Russia requires dating app Tinder to give user data to secret services on demand
Tinder, the popular dating app, is now required to share information of its users – including messages and photos – with Russian authorities, the country’s communications regulator said on Monday.
Under recent Russian laws, 175 companies have been put on a register that requires them to store user data such as encryption passwords, geolocation details, photo and video content for at least six months on Russian servers and hand it over to the law enforcement agencies such as the Federal Security Service (FSB) when requested. Most are small websites in Russian regions.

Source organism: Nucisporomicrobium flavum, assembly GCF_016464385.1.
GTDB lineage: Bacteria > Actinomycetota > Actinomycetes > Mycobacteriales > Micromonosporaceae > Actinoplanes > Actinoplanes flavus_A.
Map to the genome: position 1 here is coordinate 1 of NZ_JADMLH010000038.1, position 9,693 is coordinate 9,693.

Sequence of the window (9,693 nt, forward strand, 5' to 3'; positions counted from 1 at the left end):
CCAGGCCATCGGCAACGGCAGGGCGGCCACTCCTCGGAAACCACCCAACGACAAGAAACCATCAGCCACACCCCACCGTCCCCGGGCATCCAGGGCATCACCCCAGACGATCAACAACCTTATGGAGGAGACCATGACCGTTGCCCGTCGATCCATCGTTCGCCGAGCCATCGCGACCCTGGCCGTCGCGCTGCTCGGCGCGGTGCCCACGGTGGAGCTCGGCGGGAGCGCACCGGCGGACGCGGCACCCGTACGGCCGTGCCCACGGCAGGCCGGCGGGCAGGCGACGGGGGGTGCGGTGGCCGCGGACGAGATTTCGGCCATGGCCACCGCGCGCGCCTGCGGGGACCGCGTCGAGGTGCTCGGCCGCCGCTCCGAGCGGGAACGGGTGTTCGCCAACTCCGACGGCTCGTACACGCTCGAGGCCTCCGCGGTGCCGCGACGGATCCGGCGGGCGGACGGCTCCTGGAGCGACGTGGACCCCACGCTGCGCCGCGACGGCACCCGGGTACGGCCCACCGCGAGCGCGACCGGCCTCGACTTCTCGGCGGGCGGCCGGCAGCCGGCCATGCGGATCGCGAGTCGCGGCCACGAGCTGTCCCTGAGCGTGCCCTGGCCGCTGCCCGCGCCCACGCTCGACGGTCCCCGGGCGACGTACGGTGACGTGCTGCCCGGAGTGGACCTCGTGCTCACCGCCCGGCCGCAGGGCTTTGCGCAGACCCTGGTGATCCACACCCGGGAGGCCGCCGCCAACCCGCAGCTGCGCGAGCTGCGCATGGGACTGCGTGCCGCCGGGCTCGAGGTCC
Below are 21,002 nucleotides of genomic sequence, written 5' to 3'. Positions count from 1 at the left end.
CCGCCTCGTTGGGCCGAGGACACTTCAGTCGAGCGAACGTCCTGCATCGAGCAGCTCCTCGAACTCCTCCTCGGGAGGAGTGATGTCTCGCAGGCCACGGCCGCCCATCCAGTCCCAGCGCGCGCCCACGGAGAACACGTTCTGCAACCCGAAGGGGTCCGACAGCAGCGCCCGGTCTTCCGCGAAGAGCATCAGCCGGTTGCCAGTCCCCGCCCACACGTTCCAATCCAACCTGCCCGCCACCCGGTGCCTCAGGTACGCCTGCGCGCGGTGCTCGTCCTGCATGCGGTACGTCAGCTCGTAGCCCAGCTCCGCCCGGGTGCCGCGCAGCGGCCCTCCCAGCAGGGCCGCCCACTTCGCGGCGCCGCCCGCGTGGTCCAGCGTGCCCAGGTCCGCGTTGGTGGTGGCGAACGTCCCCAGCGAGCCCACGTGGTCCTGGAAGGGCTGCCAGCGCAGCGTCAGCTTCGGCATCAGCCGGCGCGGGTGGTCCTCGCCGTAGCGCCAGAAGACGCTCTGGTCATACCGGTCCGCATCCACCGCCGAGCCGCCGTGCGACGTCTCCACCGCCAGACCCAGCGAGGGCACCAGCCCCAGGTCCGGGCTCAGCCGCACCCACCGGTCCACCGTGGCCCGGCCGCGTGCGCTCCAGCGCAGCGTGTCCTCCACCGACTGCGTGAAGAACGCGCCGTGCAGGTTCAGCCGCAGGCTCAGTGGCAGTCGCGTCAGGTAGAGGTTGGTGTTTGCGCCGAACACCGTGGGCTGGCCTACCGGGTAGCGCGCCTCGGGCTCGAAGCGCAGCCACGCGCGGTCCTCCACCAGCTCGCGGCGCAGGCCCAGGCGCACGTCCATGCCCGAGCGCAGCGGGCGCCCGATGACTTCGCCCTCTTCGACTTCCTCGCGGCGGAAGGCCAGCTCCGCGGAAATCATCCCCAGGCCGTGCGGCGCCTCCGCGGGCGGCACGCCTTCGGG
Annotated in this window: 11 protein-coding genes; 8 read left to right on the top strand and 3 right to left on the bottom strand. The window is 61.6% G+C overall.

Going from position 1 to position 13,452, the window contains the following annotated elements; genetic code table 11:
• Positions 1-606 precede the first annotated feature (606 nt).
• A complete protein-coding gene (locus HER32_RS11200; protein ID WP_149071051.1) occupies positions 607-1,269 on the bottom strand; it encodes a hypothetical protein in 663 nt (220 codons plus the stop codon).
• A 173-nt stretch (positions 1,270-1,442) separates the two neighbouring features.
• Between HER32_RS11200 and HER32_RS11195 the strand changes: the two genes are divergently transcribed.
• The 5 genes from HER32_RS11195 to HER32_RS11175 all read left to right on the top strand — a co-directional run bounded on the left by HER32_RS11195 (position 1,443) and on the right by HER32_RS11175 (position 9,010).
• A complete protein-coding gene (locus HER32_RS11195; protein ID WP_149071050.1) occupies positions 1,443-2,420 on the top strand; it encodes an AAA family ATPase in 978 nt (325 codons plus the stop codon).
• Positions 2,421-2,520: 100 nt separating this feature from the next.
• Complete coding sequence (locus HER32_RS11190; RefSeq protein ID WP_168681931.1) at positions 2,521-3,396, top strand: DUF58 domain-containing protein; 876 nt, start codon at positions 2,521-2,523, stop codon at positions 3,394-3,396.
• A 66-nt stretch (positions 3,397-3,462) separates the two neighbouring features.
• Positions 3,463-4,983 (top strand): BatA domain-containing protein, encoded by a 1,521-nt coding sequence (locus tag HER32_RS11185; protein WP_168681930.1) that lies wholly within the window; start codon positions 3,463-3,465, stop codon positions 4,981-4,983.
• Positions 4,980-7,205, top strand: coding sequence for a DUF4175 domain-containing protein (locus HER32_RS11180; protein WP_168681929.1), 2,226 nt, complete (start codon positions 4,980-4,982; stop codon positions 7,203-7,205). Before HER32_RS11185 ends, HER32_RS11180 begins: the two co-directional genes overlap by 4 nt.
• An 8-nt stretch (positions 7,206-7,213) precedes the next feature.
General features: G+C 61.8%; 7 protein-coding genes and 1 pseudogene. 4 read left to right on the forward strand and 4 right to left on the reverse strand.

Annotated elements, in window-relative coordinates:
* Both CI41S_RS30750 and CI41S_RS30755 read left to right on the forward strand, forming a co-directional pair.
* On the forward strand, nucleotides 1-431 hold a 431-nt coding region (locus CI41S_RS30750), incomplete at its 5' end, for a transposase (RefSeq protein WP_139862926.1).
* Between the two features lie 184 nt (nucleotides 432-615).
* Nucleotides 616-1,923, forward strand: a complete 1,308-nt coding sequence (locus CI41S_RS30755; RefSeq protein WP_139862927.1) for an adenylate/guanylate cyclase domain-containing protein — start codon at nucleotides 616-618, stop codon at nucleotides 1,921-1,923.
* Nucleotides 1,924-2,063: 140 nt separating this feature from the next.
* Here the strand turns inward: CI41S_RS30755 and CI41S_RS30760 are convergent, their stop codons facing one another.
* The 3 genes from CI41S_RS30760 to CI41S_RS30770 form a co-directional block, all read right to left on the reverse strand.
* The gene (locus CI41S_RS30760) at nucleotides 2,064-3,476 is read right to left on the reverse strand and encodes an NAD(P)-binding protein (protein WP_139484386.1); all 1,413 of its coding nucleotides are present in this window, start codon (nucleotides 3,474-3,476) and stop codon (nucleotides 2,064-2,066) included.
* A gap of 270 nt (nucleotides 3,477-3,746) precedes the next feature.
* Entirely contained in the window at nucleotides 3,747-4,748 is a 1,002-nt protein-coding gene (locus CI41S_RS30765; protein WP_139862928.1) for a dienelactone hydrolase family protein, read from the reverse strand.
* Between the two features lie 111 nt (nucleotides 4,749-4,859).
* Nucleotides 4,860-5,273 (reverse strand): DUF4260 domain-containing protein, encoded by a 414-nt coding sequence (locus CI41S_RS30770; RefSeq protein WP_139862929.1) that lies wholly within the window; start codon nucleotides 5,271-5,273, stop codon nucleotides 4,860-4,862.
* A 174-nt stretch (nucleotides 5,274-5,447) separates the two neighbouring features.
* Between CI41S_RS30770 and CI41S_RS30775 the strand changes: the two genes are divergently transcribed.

Tinder said it had “registered to be compliant”. However, it was obstinate that “this registration in no way shares any user or personal data with any Russian regulatory bodies and we have not handed over any data to their government.”
For those unaware, Tinder, owned by Match Group LLC, allows users to like (swipe right) or dislike (swipe left) other users, and allows users to chat if both parties like each other (a “match”). The information available to users is based on pictures, a short bio, and optionally, a linked Instagram or Spotify account.
In order to tighten control over online activity, Russia has adopted a flood of legislation of which one is where internet companies are required to store six months’ worth of user data and hand it over to authorities when requested.
Last year, Russian authorities had issued an order to ban messaging app Telegram after it refused to give state security access to its users’ secret messages. Despite authorities’ attempt to block the website, Telegram is still available in Russia.